There's a Stinky Reason Seabirds Eat Plastic

A juvenile Andean gull takes a plastic tub in its bill. A new study explains why birds eat so much plastic. Rick Price/Getty Images

It's not quite the notes of blackberry with oaky overtones, but marine scientists recently called on wine chemists to help determine why plastic smells like food to seabirds. The chemists found out the plastic left in the ocean has a hint of the sulfur compound dimethyl sulfide, or DMS, a chemical released by algae. And even though it's stinky (DMS' odor has been likened to rotten cabbages),  that smell is like a dinner bell for some long-billed, super-sniffer seabirds.

The study, published in Science Advances, examined why some seabirds mistake plastic for chow. It turns out DMS is a smell they associate with the aroma of food.  Once they realize they've not found food at all, it's too late. They've got a snootful – and a belly full – of plastic. The study also explains why some species – such as petrels, albatross and other tubenoses – are more prone to binging on plastic than others.


"Animals usually have a reason for the decisions they make," says lead author Matthew Savoca, who performed the study as a graduate student at UC Davis, in a press release. "If we want to truly understand why animals are eating plastic in the ocean, we have to think about how animals find food."

Tubenoses had already been shown to follow their noses to food. So, the first step for this study was to learn what plastic smells like after it's been in the water.  The scientists loaded pellets of three common types of plastic – high-density polyethylene, low-density polyethylene and polypropylene – into mesh bags and tied the bags to a buoy in the ocean at Monterey Bay and Bodega Bay, off the California coast.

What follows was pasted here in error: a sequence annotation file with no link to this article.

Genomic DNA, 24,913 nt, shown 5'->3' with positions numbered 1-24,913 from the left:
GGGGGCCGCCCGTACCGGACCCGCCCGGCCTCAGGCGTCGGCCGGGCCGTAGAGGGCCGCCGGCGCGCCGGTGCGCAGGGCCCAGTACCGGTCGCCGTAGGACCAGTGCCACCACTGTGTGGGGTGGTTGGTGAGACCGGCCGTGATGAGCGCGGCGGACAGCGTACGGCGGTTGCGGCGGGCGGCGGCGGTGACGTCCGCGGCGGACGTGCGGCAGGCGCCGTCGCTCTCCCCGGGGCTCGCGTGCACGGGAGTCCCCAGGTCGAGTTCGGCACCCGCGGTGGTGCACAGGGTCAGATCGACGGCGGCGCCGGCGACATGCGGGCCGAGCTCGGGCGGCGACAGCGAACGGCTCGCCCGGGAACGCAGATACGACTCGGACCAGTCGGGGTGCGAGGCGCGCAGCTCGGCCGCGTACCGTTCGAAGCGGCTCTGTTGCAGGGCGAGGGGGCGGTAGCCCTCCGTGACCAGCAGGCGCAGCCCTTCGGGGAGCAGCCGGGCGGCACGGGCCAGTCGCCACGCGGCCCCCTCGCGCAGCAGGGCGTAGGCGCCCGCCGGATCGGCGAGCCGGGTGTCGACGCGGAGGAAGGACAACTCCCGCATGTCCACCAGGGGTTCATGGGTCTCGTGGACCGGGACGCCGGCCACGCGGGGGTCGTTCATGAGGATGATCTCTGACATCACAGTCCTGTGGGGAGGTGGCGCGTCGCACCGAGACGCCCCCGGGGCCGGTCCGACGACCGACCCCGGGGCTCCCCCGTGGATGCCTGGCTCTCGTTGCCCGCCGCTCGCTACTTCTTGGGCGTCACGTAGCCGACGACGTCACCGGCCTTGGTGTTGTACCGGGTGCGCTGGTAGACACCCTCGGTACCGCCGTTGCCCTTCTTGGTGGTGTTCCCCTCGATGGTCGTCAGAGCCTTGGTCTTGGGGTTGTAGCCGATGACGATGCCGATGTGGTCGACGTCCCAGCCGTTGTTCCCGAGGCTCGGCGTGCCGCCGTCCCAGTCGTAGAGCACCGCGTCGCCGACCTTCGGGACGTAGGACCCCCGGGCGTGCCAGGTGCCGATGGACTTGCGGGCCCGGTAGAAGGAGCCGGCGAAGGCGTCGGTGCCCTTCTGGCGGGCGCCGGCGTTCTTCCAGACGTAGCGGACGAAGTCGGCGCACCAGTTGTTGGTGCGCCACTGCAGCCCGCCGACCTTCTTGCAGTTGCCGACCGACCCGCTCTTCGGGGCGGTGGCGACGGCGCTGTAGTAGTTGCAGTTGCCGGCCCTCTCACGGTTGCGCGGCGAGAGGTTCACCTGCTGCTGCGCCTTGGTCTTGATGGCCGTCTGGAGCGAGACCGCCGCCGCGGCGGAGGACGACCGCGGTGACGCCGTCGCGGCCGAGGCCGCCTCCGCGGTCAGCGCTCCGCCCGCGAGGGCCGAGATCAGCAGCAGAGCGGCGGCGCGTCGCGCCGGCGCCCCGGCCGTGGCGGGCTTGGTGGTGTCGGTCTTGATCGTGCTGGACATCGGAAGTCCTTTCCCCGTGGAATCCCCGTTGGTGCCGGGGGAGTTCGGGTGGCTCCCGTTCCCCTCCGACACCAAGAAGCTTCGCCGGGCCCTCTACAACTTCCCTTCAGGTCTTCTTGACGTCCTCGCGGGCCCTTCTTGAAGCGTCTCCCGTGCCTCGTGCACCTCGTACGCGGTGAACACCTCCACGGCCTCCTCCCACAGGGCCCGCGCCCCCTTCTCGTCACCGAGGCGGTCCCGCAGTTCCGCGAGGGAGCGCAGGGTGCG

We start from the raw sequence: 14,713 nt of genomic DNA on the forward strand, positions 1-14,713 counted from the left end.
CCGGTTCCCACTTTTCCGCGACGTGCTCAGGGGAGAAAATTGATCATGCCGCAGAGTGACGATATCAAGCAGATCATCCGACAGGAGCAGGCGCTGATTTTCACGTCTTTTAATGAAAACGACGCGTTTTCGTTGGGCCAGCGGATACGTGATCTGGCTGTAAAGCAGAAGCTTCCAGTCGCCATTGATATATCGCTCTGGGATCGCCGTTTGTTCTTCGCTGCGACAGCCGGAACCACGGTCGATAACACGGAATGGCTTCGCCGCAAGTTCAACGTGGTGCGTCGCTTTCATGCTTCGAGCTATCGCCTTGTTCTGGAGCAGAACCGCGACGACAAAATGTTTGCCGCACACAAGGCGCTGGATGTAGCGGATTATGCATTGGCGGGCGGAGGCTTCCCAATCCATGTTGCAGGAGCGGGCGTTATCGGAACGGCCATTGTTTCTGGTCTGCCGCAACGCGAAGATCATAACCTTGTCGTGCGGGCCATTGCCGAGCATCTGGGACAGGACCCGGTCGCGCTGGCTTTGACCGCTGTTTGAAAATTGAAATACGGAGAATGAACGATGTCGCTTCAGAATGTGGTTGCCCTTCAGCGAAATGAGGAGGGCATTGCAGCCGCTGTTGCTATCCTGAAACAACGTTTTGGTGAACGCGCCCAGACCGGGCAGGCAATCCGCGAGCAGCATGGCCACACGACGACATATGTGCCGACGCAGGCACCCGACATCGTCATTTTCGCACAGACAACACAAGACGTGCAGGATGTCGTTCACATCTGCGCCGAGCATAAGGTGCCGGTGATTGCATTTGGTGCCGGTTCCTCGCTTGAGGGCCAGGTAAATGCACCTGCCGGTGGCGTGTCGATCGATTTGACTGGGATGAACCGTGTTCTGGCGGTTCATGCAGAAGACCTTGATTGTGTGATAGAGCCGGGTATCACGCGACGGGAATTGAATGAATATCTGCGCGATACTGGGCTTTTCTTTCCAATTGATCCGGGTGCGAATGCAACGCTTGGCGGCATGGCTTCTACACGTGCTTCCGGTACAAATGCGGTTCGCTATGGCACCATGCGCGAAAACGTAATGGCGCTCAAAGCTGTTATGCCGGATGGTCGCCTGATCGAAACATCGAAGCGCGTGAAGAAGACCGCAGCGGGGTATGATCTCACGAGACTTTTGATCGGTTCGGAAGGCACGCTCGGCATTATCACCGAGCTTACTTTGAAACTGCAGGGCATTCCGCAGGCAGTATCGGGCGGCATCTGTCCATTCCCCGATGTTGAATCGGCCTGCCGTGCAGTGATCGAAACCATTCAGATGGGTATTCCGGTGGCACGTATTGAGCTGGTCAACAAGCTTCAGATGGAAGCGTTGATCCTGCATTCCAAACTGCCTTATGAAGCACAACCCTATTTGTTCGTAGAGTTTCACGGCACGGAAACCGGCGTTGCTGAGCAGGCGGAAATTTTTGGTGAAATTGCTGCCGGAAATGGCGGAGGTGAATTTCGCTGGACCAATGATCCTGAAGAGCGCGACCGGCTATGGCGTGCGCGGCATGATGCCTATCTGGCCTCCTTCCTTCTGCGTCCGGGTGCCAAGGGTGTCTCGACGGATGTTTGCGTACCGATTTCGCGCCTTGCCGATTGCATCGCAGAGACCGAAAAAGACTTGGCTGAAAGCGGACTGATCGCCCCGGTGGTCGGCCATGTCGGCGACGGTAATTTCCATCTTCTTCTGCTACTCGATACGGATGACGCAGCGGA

Three weeks later, the bags were collected and the wine experts at the UC Davis Robert Mondavi Institute for Wine and Food Science, were called in. A chemical analyzer showed that the plastic smelled of DMS, thanks to algae, which had coated the plastic. The scent is released when animals such as krill, a tubenose favorite, eat the algae. This works to alert the birds to the presence of a meal of their own.

It's a case of having a world-class sniffer not being a good thing. The researchers found that the seabirds that follow their noses via DMS to food are almost six times more likely to ingest plastic as other birds.

A 2015 study estimated that an alarming 90 percent of seabirds eat plastic. Sharp pieces of plastic can injure their internal organs, while soft pieces can affect body weight since the plastic takes up space in the stomach without giving any nutrition. The health effects of plastic on birds have not been completely studied.

In the meantime, give the birds a break, people. Recycle!